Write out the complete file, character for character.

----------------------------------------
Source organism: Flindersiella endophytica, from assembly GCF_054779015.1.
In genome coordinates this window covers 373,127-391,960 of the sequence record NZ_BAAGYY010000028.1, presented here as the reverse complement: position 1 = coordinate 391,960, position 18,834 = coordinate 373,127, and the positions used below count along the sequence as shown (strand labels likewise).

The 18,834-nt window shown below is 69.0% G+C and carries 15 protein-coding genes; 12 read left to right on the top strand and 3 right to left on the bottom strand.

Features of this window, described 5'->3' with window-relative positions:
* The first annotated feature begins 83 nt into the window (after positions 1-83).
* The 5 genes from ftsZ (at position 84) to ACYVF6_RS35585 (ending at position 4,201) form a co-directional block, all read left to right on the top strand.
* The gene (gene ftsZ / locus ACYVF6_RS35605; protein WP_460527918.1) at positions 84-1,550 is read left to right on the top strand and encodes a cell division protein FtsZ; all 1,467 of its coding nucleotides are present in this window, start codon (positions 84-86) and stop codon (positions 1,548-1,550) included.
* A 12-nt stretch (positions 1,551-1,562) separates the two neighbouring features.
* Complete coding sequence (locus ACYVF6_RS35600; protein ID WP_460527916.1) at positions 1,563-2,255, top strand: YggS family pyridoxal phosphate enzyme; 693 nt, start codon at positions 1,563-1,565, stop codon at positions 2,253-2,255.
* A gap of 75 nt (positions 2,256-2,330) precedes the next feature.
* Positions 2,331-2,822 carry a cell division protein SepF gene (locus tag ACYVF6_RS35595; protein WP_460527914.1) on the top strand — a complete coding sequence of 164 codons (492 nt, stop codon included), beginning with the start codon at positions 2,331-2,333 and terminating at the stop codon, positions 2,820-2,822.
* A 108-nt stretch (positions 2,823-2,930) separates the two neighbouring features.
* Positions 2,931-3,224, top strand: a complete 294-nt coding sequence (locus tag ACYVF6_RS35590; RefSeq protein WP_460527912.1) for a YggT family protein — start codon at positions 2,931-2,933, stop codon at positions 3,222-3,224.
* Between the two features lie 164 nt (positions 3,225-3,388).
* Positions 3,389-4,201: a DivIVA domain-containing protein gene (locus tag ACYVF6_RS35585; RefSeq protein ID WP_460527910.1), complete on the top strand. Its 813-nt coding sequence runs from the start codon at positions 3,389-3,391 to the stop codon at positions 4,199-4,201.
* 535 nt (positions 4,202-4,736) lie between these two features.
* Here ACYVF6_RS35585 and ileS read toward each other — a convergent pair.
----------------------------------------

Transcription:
Source organism: Flindersiella endophytica, from assembly GCF_054779015.1.
In genome coordinates this window covers 373,127-391,960 of the sequence record NZ_BAAGYY010000028.1, presented here as the reverse complement: position 1 = coordinate 391,960, position 18,834 = coordinate 373,127, and the positions used below count along the sequence as shown (strand labels likewise).

The 18,834-nt window shown below is 69.0% G+C and carries 15 protein-coding genes; 12 read left to right on the top strand and 3 right to left on the bottom strand.

Features of this window, described 5'->3' with window-relative positions:
* The first annotated feature begins 83 nt into the window (after positions 1-83).
* The 5 genes from ftsZ (at position 84) to ACYVF6_RS35585 (ending at position 4,201) form a co-directional block, all read left to right on the top strand.
* The gene (gene ftsZ / locus ACYVF6_RS35605; protein WP_460527918.1) at positions 84-1,550 is read left to right on the top strand and encodes a cell division protein FtsZ; all 1,467 of its coding nucleotides are present in this window, start codon (positions 84-86) and stop codon (positions 1,548-1,550) included.
* A 12-nt stretch (positions 1,551-1,562) separates the two neighbouring features.
* Complete coding sequence (locus ACYVF6_RS35600; protein ID WP_460527916.1) at positions 1,563-2,255, top strand: YggS family pyridoxal phosphate enzyme; 693 nt, start codon at positions 1,563-1,565, stop codon at positions 2,253-2,255.
* A gap of 75 nt (positions 2,256-2,330) precedes the next feature.
* Positions 2,331-2,822 carry a cell division protein SepF gene (locus tag ACYVF6_RS35595; protein WP_460527914.1) on the top strand — a complete coding sequence of 164 codons (492 nt, stop codon included), beginning with the start codon at positions 2,331-2,333 and terminating at the stop codon, positions 2,820-2,822.
* A 108-nt stretch (positions 2,823-2,930) separates the two neighbouring features.
* Positions 2,931-3,224, top strand: a complete 294-nt coding sequence (locus tag ACYVF6_RS35590; RefSeq protein WP_460527912.1) for a YggT family protein — start codon at positions 2,931-2,933, stop codon at positions 3,222-3,224.
* Between the two features lie 164 nt (positions 3,225-3,388).
* Positions 3,389-4,201: a DivIVA domain-containing protein gene (locus tag ACYVF6_RS35585; RefSeq protein ID WP_460527910.1), complete on the top strand. Its 813-nt coding sequence runs from the start codon at positions 3,389-3,391 to the stop codon at positions 4,199-4,201.
* 535 nt (positions 4,202-4,736) lie between these two features.
* Here ACYVF6_RS35585 and ileS read toward each other — a convergent pair.